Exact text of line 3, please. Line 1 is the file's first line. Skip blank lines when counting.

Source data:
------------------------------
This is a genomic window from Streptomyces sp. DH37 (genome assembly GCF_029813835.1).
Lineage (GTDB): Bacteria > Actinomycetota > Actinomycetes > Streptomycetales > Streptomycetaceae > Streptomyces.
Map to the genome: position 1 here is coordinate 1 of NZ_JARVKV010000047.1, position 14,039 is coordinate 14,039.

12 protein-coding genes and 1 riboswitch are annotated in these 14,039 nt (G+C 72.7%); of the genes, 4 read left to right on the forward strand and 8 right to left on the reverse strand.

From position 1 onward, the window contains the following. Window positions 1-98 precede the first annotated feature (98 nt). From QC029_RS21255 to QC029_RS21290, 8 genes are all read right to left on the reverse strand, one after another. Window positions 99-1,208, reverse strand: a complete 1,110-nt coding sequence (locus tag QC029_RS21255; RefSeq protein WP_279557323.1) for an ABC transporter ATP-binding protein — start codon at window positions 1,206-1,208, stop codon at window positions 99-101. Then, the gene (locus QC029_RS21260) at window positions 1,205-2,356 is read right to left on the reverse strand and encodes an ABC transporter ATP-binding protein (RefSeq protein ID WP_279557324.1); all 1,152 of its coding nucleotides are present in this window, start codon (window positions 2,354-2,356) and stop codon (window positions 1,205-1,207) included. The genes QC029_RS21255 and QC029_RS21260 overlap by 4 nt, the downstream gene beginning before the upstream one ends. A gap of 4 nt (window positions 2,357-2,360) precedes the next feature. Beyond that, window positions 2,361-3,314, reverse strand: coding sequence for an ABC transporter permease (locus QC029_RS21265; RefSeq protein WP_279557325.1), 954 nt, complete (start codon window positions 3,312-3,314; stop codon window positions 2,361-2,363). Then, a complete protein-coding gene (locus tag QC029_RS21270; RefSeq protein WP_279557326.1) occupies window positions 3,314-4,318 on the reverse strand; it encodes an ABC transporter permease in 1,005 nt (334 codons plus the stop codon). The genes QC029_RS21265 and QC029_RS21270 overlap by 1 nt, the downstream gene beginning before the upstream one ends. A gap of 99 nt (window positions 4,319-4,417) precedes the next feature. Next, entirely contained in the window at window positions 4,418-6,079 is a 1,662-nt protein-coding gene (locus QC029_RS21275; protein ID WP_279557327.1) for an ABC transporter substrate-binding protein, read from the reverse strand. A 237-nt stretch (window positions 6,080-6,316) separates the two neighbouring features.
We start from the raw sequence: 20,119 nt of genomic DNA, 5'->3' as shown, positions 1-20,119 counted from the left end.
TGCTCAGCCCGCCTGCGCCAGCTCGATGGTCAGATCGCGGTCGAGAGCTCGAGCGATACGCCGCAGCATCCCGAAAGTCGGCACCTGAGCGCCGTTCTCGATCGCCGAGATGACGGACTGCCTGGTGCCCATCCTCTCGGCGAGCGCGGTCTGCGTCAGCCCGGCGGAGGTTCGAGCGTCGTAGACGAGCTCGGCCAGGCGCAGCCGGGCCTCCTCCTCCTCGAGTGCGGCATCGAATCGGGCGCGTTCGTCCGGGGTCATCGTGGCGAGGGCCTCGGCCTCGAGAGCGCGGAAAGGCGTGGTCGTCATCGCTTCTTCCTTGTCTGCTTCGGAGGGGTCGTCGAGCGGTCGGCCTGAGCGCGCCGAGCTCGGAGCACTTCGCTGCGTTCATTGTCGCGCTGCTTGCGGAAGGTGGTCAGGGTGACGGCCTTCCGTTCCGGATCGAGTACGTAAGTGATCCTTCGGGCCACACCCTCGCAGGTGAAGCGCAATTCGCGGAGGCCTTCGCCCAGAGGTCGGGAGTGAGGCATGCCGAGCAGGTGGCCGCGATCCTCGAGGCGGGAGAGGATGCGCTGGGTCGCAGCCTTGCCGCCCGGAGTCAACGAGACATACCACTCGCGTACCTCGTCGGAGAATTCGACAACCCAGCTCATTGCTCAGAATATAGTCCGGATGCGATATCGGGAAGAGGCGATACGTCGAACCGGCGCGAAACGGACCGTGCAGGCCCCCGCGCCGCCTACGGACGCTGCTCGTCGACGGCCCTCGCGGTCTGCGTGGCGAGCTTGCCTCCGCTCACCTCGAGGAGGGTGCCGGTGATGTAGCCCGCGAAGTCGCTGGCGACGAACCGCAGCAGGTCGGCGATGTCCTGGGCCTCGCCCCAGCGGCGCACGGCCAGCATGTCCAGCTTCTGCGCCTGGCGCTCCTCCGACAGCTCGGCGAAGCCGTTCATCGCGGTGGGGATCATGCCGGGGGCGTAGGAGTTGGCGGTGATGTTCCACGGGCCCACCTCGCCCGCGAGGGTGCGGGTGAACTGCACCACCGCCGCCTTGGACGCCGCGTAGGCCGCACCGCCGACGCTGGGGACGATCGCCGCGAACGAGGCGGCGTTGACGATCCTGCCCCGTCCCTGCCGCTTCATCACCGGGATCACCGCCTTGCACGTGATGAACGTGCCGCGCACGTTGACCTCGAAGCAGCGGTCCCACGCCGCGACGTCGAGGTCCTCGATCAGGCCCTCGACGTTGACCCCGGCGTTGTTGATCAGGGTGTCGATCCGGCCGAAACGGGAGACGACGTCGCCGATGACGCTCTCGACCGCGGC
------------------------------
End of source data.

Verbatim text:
Map to the genome: position 1 here is coordinate 1 of NZ_JARVKV010000047.1, position 14,039 is coordinate 14,039.